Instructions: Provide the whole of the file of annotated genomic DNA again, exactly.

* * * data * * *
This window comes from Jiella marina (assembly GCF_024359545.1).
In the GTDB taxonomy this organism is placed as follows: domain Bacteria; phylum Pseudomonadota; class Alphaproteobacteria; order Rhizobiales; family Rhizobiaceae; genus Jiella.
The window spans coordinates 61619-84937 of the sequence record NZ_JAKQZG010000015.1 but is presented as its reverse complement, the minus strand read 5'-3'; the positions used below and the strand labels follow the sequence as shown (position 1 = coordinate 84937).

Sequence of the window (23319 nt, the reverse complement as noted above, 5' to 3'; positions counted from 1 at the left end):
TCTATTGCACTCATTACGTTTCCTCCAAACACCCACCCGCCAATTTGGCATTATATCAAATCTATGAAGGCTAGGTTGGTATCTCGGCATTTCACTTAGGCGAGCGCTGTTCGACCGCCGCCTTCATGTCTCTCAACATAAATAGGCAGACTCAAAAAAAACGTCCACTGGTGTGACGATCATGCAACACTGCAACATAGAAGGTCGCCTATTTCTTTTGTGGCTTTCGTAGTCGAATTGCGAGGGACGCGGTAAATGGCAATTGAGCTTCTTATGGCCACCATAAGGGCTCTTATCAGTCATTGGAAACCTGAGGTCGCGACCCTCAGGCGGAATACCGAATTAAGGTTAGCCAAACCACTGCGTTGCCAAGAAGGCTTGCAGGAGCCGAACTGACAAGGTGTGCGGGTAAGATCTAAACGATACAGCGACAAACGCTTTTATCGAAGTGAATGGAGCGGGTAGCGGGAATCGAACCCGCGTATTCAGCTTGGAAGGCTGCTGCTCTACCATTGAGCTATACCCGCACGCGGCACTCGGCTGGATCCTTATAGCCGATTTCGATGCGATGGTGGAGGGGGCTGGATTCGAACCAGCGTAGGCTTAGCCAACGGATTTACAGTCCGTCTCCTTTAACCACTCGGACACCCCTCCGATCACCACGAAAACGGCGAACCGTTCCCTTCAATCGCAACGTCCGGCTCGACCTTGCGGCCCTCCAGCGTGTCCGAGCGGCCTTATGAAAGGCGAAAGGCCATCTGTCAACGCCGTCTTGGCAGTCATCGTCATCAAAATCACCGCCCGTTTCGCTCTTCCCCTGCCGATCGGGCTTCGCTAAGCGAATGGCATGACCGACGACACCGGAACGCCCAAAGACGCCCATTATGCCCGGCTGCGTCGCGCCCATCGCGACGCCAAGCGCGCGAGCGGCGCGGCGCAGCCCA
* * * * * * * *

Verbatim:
This window comes from Jiella marina (assembly GCF_024359545.1).
In the GTDB taxonomy this organism is placed as follows: domain Bacteria; phylum Pseudomonadota; class Alphaproteobacteria; order Rhizobiales; family Rhizobiaceae; genus Jiella.
The window spans coordinates 61619-84937 of the sequence record NZ_JAKQZG010000015.1 but is presented as its reverse complement, the minus strand read 5'-3'; the positions used below and the strand labels follow the sequence as shown (position 1 = coordinate 84937).

Sequence of the window (23319 nt, the reverse complement as noted above, 5' to 3'; positions counted from 1 at the left end):
TCTATTGCACTCATTACGTTTCCTCCAAACACCCACCCGCCAATTTGGCATTATATCAAATCTATGAAGGCTAGGTTGGTATCTCGGCATTTCACTTAGGCGAGCGCTGTTCGACCGCCGCCTTCATGTCTCTCAACATAAATAGGCAGACTCAAAAAAAACGTCCACTGGTGTGACGATCATGCAACACTGCAACATAGAAGGTCGCCTATTTCTTTTGTGGCTTTCGTAGTCGAATTGCGAGGGACGCGGTAAATGGCAATTGAGCTTCTTATGGCCACCATAAGGGCTCTTATCAGTCATTGGAAACCTGAGGTCGCGACCCTCAGGCGGAATACCGAATTAAGGTTAGCCAAACCACTGCGTTGCCAAGAAGGCTTGCAGGAGCCGAACTGACAAGGTGTGCGGGTAAGATCTAAACGATACAGCGACAAACGCTTTTATCGAAGTGAATGGAGCGGGTAGCGGGAATCGAACCCGCGTATTCAGCTTGGAAGGCTGCTGCTCTACCATTGAGCTATACCCGCACGCGGCACTCGGCTGGATCCTTATAGCCGATTTCGATGCGATGGTGGAGGGGGCTGGATTCGAACCAGCGTAGGCTTAGCCAACGGATTTACAGTCCGTCTCCTTTAACCACTCGGACACCCCTCCGATCACCACGAAAACGGCGAACCGTTCCCTTCAATCGCAACGTCCGGCTCGACCTTGCGGCCCTCCAGCGTGTCCGAGCGGCCTTATGAAAGGCGAAAGGCCATCTGTCAACGCCGTCTTGGCAGTCATCGTCATCAAAATCACCGCCCGTTTCGCTCTTCCCCTGCCGATCGGGCTTCGCTAAGCGAATGGCATGACCGACGACACCGGAACGCCCAAAGACGCCCATTATGCCCGGCTGCGTCGCGCCCATCGCGACGCCAAGCGCGCGAGCGGCGCGGCGCAGCCCA